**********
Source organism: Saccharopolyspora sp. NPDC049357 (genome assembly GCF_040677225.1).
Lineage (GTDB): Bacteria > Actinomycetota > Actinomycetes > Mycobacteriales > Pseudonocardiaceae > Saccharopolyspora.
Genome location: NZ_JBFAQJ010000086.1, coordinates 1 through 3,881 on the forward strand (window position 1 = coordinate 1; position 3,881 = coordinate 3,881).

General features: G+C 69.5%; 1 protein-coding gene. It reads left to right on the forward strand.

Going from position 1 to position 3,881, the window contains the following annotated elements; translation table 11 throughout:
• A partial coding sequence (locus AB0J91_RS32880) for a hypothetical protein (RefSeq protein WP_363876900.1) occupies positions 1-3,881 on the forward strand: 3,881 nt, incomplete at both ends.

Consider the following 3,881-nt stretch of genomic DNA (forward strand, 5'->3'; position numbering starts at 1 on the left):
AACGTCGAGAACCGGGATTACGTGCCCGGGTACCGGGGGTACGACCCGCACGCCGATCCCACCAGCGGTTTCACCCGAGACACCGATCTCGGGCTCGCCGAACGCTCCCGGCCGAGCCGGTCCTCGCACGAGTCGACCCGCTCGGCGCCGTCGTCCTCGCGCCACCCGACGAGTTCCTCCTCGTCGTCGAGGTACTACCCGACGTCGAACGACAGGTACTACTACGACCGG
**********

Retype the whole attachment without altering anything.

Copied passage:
Source organism: Saccharopolyspora sp. NPDC049357 (genome assembly GCF_040677225.1).
Lineage (GTDB): Bacteria > Actinomycetota > Actinomycetes > Mycobacteriales > Pseudonocardiaceae > Saccharopolyspora.
Genome location: NZ_JBFAQJ010000086.1, coordinates 1 through 3,881 on the forward strand (window position 1 = coordinate 1; position 3,881 = coordinate 3,881).

General features: G+C 69.5%; 1 protein-coding gene. It reads left to right on the forward strand.

Going from position 1 to position 3,881, the window contains the following annotated elements; translation table 11 throughout:
• A partial coding sequence (locus AB0J91_RS32880) for a hypothetical protein (RefSeq protein WP_363876900.1) occupies positions 1-3,881 on the forward strand: 3,881 nt, incomplete at both ends.

Consider the following 3,881-nt stretch of genomic DNA (forward strand, 5'->3'; position numbering starts at 1 on the left):
AACGTCGAGAACCGGGATTACGTGCCCGGGTACCGGGGGTACGACCCGCACGCCGATCCCACCAGCGGTTTCACCCGAGACACCGATCTCGGGCTCGCCGAACGCTCCCGGCCGAGCCGGTCCTCGCACGAGTCGACCCGCTCGGCGCCGTCGTCCTCGCGCCACCCGACGAGTTCCTCCTCGTCGTCGAGGTACTACCCGACGTCGAACGACAGGTACTACTACGACCGG